Houston city council approves $15M affordable housing complex in Greenspoint

The housing will be placed near Greenspoint Mall in north Houston
The housing will be placed near Greenspoint Mall in north Houston

HOUSTON – Houston’s city council announced Thursday that a $15 million loan to help fund a development project that aims to build an affordable housing complex in the Greenspoint area has been approved.

The Summit at Renaissance Park, which is expected to cost $77 million, is set to be built on part of the site that currently houses the Greenspoint Mall. The development project will be placed on the southeast side of the lost, which previously housed a Sears Auto Center.

The money used to fund the loan came from a grant from the Department of Housing and Urban Development.

In Greenspoint, which flooded significantly on the Tax Day Flood of 2016, city officials hope the project will lead to revitalization among other flash flooding incidents.

“It’s a large need when you think of the site,” said Ray Miller, assistant director of the Multi-Family and Public Facilities for the city of Houston Housing and Community Development Department.

The $15 million loan does not require the developer, TXZNH, LLC, to repay the principal amount, but the terms of the agreement calls for the developer to pay 1% annual interest on the loan for 40 years.

Greenspoint Mall, which is mainly vacant, is one of the higher elevated points of the area. Greenspoint is the most densely populated neighborhood in the city, with many of the apartment complexes being built along Greens Bayou.  Flooding is a major concern for residents in the area.  City officials said building a complex on higher ground is necessary.  Miller said the complex will be built according to today’s flood code standards.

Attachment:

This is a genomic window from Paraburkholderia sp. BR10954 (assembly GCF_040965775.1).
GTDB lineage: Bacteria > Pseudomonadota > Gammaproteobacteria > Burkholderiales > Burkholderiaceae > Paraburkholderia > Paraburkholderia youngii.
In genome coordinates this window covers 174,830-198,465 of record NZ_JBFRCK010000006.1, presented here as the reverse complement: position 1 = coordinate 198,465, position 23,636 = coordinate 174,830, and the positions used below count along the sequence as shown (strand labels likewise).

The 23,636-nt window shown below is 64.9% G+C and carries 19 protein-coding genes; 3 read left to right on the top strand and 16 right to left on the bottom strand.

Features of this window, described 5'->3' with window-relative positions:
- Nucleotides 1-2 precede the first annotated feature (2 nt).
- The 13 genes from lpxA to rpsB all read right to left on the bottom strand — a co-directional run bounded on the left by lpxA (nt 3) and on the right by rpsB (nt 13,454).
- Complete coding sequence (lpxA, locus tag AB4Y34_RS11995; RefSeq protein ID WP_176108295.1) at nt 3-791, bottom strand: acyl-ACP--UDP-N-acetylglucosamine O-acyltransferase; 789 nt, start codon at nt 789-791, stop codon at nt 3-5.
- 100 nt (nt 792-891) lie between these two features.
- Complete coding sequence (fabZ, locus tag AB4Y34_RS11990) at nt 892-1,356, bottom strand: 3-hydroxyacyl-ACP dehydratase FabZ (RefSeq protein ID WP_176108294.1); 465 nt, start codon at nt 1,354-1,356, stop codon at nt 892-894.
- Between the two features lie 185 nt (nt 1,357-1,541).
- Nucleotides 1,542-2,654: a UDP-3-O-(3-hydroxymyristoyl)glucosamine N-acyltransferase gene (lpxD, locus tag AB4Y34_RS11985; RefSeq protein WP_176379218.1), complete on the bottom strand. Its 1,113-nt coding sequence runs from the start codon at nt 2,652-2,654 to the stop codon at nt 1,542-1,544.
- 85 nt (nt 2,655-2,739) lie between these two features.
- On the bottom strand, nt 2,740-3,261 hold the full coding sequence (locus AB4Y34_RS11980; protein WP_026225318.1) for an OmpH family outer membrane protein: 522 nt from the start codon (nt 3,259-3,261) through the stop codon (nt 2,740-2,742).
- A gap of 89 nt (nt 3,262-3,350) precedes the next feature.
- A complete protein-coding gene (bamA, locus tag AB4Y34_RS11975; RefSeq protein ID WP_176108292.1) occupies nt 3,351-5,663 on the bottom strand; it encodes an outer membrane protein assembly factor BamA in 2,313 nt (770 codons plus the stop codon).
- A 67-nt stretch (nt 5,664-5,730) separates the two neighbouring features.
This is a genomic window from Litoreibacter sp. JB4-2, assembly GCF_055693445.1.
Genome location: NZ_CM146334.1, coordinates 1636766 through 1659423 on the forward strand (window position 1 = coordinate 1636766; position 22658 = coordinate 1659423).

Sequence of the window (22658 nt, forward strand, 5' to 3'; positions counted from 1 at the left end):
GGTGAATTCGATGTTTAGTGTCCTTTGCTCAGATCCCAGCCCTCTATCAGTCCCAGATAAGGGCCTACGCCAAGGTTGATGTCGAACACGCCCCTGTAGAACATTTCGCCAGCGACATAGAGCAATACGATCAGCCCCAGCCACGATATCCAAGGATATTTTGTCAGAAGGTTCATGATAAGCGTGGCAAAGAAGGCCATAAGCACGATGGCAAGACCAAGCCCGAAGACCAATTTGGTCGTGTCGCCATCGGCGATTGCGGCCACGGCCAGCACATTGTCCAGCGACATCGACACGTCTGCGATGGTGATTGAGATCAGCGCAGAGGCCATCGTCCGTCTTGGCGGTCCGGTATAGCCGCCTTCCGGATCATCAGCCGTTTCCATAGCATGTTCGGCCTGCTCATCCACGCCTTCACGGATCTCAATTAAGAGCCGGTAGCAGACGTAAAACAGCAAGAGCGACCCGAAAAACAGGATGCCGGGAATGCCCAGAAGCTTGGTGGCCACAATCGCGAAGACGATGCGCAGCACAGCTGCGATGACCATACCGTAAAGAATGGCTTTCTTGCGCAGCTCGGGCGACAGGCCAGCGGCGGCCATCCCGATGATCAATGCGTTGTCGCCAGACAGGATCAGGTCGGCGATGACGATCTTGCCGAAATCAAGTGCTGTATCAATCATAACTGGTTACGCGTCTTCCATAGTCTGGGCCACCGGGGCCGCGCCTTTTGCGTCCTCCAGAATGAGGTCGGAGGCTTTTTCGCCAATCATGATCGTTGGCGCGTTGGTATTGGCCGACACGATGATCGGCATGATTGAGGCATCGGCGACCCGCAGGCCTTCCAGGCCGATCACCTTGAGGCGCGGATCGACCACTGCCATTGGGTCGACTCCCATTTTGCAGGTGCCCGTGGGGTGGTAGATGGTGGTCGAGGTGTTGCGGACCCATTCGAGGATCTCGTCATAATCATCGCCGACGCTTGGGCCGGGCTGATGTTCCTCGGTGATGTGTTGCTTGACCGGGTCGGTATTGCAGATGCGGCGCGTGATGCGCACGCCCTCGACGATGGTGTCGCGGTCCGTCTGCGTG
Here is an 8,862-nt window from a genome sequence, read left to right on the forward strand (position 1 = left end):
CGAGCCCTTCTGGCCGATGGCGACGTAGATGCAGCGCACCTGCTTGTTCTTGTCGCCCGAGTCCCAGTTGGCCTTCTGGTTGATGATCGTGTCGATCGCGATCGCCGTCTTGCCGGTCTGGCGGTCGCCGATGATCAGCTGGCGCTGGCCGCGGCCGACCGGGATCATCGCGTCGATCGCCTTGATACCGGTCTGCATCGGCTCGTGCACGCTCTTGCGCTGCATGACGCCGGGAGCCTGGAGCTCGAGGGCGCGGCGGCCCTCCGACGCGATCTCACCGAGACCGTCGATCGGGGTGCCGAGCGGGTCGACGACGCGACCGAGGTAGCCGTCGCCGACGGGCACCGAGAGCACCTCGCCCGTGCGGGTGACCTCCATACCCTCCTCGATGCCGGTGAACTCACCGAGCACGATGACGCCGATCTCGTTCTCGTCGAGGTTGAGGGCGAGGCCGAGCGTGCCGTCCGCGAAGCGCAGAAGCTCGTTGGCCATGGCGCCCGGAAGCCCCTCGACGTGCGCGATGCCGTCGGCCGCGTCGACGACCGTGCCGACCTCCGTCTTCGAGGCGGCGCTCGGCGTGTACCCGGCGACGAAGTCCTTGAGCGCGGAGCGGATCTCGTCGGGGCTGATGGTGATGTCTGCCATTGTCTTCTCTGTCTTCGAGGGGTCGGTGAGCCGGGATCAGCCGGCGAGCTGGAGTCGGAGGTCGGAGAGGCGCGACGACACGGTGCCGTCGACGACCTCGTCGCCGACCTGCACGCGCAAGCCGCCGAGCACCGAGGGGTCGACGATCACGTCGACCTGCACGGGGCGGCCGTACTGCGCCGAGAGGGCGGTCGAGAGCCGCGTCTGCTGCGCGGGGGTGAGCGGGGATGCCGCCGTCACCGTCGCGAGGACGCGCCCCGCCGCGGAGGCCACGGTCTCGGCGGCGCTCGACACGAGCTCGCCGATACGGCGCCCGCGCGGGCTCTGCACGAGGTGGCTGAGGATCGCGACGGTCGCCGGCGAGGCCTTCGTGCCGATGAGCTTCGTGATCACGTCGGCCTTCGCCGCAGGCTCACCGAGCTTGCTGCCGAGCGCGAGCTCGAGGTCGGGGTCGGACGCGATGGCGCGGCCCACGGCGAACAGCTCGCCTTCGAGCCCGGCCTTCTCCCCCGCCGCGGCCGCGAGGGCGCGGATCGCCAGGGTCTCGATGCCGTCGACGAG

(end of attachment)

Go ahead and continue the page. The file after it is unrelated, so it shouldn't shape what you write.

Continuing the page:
“This deal will be subject to all the new Chapter 19 requirements that have been implemented since after Harvey,” Miller said.

While the council approved the $15 million loan, there were concerns that the deal was finalized without proper input from the community. 

Councilwoman Tarsha Jackson, who represents District B, said the developer didn’t speak with her about the project until this week.  Before the vote, Jackson stressed the importance of input when proposing projects that would affect the community.

During the council meeting, Mayor Sylvester Turner said those concerns would be addressed going forward.

“These kinds of projects are developed because of a windfall of federal dollars that come to cities after climate disaster like Hurricane Harvey,” said Zoe Middleton, southeast Texas co-director of Texas Housers.

While Middleton could not speak on the specifics of the Greenspoint Project, she said Texas Housers was in the early stages of a study examining where federal flood mitigation dollars are being allocated toward affordable housing and the community’s needs are.

“This money can be used to reshape our city to build it better, to make it more equitable and resilient.  The only way to ethically develop a project like that is through meaningful community engagement,” Middleton said.

The Greenspoint project is expected to take two years to complete, with the goal of construction being done by the end of 2023.


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Emmy and Edward R. Murrow award-winning journalist. NOLA born and bred, though #HoustonStrong, with stops in Minnesota, New York, Massachusetts, and Connecticut in along the way.